Category Archives: migrant workers
Who is going to the Dallas Mega March 2017 tomorrow? I’ll be there. I reported on the last Mega March in March 2006. More than 500,000 people showed up to march.
Here are my three reasons why you should be this march:
1) For journalists and student journalists you know it’s a story.
2) If you care about immigration and unity you should be there.
3) If you’ve never experienced being in a march, go and be inspired by people who believe in a cause. Take your kids. My parents took us to marches and protests when we were children. I think those experiences as a child made me the strong, outspoken woman I am today.
The march starts at 2 p.m. in front of the Guadalupe Cathedral at 2215 Ross Avenue. Go early to find parking or take DART and walk over or arrange a ride to drop you off near the cathedral and pick you up at City Hall where the march will end.
If you plan to go wear sneakers and comfortable clothing. March organizers want you to wear red, white and blue t-shirts and bring an American flag. A backpack comes in handy for water, snacks, phone, sun block and a camera if you take one. Keep hydrated but remember finding a bathroom or port-a-potty may be a challenge. Good luck!
Go to the Mega March website for more information and the list of speakers. Please share. See you there!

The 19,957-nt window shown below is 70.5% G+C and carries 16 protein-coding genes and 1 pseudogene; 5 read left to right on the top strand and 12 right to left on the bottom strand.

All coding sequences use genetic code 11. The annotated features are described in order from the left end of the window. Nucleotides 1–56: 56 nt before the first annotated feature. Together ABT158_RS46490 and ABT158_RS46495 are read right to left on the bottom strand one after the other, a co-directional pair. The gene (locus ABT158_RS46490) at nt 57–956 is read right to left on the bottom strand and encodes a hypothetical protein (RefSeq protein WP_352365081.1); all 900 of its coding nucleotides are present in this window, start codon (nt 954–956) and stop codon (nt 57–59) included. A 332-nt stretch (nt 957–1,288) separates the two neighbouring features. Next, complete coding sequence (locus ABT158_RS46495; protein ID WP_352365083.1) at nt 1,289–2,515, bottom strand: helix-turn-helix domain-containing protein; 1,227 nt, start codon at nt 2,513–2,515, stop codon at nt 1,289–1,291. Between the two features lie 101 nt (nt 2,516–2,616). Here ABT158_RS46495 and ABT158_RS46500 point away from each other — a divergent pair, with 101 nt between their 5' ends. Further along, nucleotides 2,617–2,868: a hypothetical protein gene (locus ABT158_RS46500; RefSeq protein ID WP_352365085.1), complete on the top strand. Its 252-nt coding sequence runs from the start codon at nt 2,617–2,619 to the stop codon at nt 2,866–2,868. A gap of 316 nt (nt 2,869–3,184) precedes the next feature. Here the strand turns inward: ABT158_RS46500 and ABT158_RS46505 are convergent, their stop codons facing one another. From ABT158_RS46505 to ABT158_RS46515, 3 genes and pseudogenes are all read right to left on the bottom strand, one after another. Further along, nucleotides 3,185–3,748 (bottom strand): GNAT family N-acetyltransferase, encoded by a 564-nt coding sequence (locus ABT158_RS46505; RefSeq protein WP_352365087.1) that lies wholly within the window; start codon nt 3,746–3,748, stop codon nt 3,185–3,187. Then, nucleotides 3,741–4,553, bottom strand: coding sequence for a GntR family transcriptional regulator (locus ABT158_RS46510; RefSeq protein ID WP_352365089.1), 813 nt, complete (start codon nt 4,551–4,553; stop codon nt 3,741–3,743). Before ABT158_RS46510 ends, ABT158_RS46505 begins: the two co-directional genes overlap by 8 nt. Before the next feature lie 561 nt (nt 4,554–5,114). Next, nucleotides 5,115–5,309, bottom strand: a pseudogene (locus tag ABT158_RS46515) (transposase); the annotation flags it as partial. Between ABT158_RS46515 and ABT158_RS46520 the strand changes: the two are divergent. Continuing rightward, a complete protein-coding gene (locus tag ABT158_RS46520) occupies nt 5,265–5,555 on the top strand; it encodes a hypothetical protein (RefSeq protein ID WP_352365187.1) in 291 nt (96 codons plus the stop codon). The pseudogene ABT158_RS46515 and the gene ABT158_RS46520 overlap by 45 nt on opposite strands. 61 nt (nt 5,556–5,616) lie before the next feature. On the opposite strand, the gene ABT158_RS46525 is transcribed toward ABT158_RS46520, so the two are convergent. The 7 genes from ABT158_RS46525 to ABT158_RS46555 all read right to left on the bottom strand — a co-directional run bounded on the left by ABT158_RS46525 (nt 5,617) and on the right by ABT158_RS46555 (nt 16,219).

I was thinking about my dad today and how proud he would be that I stand up for what I believe is right, and when I feel people are being wronged. My father, Alfredo Aguilar was an immigrant from Mexico, raised a family of five kids, and became a union organizer, migrant rights activist, and civil rights leader. He also had the first Spanish-language radio program “Fiesta Latina” in northwest Ohio. Yes, a super multi-tasker.
I often heard him in his broken English defending the little guy or gal. Whether he was addressing a room of 3,000 union members or defending a group of migrant workers, my father knew how to lead by inspiration. He was always looking out for the worker not getting fair pay, the person of color being discriminated, and even women who were not getting equal opportunities. Most of the time he was the only voice, unafraid to use it when it was not the popular thing to do. And let me say he made an impact.
When he died in 1981, his funeral was packed with people, and they didn’t stop coming for two days. Everyone had a story about how he made a difference. I think he would be very proud of me today…unafraid, a voice for the people.
Feel free to share and inspire another leader in the making.